Would you let a virtual influencer be the face of your brand?

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Cat Mules

Influence is a big business.

There are some clear advantages to working with the influencer industry, not least the wide reach of above-the-line advertising coupled with authenticity.

There are risks too. Your influencer might attempt a safari in the infamous Aokigahara forest like YouTube influencer Logan Paul, or make a tone-deaf post of their standard morning routine surrounded by foil balloons and mouth wash like Scarlett London.

New Zealand influencers Art and Matilda Green have been similarly exposed for racially inappropriate outfits innocently worn to a dress-up party.

The International Data Corporation predicts worldwide spending on AI could rise to more than $35bn.  With the influencer market already a billion-dollar industry, and the latest ambitious predictions seeing it rise to $15bn in the next two years, companies looking to use rapidly-scalable AI technology with its influencer strategy isn’t such a crazy idea.

Human characters – the authentic touch 

There are already many examples of brands who have simulated virtual influencers to represent them online.

Japan’s been the big player, with Liam Nikuro by 1sec a jet-setting J-pop star said by his creator, Hirokuni Genie Miyaji, to be a digital heartthrob with “a face like Justin Bieber’s, but more Asian”. Imma is another virtual influencer model, currently with 247k Instagram followers, created by mapping the parameters of her face to a real model.

Businesses are using virtual influencers to get closer to customers. Fashion-forward digital avatar, Daisy who, for online luxury retailer, Yoox went from being the store’s virtual styling app to taking full presence on its Instagram account interacting with followers and customers.

Surprisingly, even though authenticity has been the watchword of the influencer world that arose this decade, virtual influencers, after all, are limited to the pithy or informational copy they’ve been programmed with. They are essentially collections of pixels that somehow manage to give people what they’re looking for.

What are virtual assistants made of?  

Dudley Neville-Spencer heads up the Virtual Influencer Agency from London, an example of the growing industry of consultancies designing this new tech phenomenon. To create compelling virtual influences for brands, his team uses narrative design techniques, applied psychology and AI tools.

Listening techniques and machine-learning analysis are common ways virtual influencer consultancies conduct intensive research into the tastes and attitudes of their target markets. They may also use tools like IBM Watson’s Tone Analyzer to fashion a character with determinants based on age, gender, tone of voice and aesthetics fitting with whatever audience they are pursuing.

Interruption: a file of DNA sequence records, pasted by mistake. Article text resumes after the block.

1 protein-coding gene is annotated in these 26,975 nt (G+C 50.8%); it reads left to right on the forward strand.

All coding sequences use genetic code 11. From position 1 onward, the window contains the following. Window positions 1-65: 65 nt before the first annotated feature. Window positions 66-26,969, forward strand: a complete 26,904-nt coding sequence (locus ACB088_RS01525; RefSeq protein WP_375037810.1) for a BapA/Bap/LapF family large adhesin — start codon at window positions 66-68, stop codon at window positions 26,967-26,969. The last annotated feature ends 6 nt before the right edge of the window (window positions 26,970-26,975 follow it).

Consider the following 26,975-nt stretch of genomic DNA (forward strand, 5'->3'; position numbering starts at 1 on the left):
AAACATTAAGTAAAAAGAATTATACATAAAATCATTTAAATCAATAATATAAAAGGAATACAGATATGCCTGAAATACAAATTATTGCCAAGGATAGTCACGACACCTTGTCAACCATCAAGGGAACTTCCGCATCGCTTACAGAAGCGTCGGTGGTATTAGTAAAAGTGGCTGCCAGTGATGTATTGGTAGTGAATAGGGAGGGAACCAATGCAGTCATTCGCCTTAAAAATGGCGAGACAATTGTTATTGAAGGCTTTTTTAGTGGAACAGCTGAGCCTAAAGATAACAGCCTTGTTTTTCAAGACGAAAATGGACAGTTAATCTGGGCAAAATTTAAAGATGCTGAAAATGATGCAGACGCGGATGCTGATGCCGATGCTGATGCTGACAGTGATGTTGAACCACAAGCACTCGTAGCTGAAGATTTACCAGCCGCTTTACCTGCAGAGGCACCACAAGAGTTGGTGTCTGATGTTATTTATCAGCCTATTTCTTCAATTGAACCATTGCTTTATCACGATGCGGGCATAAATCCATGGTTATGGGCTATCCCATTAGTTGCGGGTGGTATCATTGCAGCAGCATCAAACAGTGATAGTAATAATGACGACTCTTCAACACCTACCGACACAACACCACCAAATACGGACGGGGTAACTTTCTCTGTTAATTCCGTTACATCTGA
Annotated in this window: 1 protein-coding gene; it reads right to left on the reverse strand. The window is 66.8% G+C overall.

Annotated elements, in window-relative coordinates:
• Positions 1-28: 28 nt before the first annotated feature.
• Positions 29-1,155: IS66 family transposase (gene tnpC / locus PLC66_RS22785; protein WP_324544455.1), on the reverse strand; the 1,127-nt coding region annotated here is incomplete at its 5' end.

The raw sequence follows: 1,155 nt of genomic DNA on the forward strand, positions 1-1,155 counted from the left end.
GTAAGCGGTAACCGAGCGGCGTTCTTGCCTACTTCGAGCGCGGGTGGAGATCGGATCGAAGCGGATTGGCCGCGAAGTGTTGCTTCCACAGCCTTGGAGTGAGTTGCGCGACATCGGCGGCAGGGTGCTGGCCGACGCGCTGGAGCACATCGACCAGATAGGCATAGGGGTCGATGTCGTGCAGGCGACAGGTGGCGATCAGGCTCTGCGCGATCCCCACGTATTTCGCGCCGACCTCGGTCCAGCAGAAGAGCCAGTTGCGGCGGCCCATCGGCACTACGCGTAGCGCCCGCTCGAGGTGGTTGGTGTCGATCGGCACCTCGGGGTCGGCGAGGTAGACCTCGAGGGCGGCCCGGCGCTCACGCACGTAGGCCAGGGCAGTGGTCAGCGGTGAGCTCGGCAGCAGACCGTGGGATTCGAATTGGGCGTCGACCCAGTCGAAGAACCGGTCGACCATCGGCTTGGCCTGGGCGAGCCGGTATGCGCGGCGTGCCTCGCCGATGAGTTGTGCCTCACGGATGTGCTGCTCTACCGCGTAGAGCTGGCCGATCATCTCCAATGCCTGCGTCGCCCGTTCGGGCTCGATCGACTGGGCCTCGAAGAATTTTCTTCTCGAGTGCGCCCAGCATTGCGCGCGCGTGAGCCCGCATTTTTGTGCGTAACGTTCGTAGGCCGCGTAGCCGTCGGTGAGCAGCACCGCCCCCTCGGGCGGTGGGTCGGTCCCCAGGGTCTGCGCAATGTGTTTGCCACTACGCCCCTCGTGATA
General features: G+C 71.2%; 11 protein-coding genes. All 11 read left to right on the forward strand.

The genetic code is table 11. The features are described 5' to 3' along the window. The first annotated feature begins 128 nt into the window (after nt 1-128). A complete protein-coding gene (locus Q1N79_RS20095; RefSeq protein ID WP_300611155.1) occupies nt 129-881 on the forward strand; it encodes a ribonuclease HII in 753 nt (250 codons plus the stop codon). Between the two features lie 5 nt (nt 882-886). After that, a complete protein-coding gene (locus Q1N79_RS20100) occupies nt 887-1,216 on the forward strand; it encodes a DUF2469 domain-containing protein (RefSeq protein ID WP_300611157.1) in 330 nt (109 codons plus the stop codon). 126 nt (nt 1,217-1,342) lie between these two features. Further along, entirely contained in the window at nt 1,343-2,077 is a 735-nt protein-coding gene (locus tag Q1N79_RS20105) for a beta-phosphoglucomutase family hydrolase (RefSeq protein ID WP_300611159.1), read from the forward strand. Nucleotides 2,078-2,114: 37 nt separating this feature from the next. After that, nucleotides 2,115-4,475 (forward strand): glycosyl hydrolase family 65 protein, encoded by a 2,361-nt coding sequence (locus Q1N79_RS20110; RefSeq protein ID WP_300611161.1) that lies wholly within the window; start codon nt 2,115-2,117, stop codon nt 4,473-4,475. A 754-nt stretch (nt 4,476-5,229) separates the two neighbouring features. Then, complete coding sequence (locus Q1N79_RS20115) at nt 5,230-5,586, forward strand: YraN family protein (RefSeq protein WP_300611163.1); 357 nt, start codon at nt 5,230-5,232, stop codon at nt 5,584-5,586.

Natural language processing tools – software that simulates written human languageis used to generate the virtual influencer’s responses to followers or the captions in their social media posts.

The ‘personality’ behind the influencer is built upon this data-derived foundation. Virtual influencer ‘scriptwriters’ dream up a fictional basis and backstories to provide motivation for the character’s actions.

Neville-Spencer advocates for this emerging field, saying virtual influencers can go far beyond merely acting as brand ambassadors. He predicts, “Within four years, the majority of those under 30 will be engaging with machines in a personal, emotionally connected way through multiple touch points…. [And] Any squeamishness towards being “emotionally connected” to a machine will be become redundant, as virtual characters become part of our lives.”

Many types: Virtual influencers and assistants

Virtual influencers don’t live forever, and not all are designed to be social media influencers.

They might be given a life cycle’ which is a series of story arcs the team builds on to develop their engagement with followers.

Virtual assistants, typically more interactive, fielding basic customer enquiries, have been created, by retailers, like Yoox’s Daisy, or as customer assistants at banks.

New Zealand’s Soul Machines designed Yumi as the “first digital face” of premium skincare brand SK-II.

Yumi is the world’s first ‘autonomously animated’ digital influencer – that is, a character animated in real-time.

Soul Machines has created similar characters for the Royal Bank of Scotland and Mercedes Benz to be the face of basic customer enquiries.

Why would business use them? 

New Zealand-based virtual assistant originator, Soul Machines, reports a great amount of interest in digital assistants across many functional industries not just health and beauty, such as automotive, education, finance.

Virtual influencers are predicted to play a role in business strategising too. Liam Nikuro, for example, was developed from a composite personality drawing on market research and modelled on real people in Japan and the US. 1Sec are using Liam Nikuro in business partnerships, including recently with the NBA to produce content such warm-ups and behind-the-scenes views of the teams.

Soon, virtual influencers like Liam Nikuro won’t just be pixels. Miyaji has confirmed there is a big possibility 1Sec will use AI for Liam’s voice in the near future.


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Cat Mules

Umbrellar's Digital Journalist, coming from a background in tech reporting and research. Cat's inspired by the epic potential of tech and helping kiwi innovators share their success stories.

Data, AI, BI & ML

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